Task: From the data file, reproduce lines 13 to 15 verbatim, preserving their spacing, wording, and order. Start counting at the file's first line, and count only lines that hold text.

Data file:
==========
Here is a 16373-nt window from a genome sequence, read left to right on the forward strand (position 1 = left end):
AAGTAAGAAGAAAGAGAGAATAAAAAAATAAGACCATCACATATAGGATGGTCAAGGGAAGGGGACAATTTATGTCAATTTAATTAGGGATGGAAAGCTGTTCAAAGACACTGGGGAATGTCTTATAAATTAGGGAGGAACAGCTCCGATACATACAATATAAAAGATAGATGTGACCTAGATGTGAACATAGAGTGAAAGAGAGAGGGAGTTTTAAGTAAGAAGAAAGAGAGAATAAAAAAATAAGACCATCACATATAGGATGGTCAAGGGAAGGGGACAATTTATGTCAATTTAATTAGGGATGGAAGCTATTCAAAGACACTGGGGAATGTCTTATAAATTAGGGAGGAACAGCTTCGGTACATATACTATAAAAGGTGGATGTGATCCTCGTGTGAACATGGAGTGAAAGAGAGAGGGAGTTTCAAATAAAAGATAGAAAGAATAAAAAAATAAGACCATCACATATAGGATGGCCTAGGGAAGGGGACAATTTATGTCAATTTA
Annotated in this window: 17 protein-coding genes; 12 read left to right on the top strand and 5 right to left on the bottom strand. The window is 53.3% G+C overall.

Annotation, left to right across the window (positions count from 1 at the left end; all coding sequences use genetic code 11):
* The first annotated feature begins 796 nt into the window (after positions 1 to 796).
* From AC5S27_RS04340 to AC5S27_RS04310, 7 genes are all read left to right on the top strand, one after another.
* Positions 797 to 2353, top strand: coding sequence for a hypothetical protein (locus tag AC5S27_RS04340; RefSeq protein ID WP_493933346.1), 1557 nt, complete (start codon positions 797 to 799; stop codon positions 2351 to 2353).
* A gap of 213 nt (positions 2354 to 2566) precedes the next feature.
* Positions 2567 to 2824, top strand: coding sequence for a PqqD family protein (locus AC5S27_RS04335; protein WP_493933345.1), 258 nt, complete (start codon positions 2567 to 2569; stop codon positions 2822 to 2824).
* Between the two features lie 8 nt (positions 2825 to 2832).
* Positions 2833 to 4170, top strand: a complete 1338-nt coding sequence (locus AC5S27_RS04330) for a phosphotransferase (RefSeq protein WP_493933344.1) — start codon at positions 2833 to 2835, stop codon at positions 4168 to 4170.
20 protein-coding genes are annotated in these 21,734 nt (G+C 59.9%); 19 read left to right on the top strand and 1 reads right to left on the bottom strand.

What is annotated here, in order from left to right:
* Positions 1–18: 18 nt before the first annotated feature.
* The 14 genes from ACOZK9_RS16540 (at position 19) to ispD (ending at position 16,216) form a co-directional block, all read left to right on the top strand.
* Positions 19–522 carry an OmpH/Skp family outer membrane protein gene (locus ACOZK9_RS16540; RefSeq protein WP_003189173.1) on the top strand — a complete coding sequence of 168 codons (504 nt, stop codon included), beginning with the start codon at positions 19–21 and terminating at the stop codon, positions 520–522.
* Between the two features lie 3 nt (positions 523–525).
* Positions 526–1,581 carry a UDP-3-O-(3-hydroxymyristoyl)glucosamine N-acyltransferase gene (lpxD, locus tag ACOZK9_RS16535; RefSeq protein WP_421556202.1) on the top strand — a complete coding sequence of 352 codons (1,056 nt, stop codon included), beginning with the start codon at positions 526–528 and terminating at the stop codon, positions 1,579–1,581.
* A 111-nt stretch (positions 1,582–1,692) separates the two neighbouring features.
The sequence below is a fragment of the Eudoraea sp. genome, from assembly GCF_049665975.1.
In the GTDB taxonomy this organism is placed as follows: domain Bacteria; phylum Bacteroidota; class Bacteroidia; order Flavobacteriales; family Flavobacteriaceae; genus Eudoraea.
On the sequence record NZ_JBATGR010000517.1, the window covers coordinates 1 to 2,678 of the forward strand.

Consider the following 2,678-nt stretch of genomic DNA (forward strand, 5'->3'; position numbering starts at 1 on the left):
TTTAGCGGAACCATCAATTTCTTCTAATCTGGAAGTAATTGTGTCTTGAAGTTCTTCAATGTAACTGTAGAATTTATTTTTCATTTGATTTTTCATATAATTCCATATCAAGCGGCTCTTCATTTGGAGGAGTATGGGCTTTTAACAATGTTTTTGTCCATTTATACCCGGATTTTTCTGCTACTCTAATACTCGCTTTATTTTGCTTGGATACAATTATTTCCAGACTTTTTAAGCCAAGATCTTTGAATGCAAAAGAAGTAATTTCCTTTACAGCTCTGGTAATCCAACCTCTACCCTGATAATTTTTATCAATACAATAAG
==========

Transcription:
What is annotated here, in order from left to right:
* Positions 1–18: 18 nt before the first annotated feature.
* The 14 genes from ACOZK9_RS16540 (at position 19) to ispD (ending at position 16,216) form a co-directional block, all read left to right on the top strand.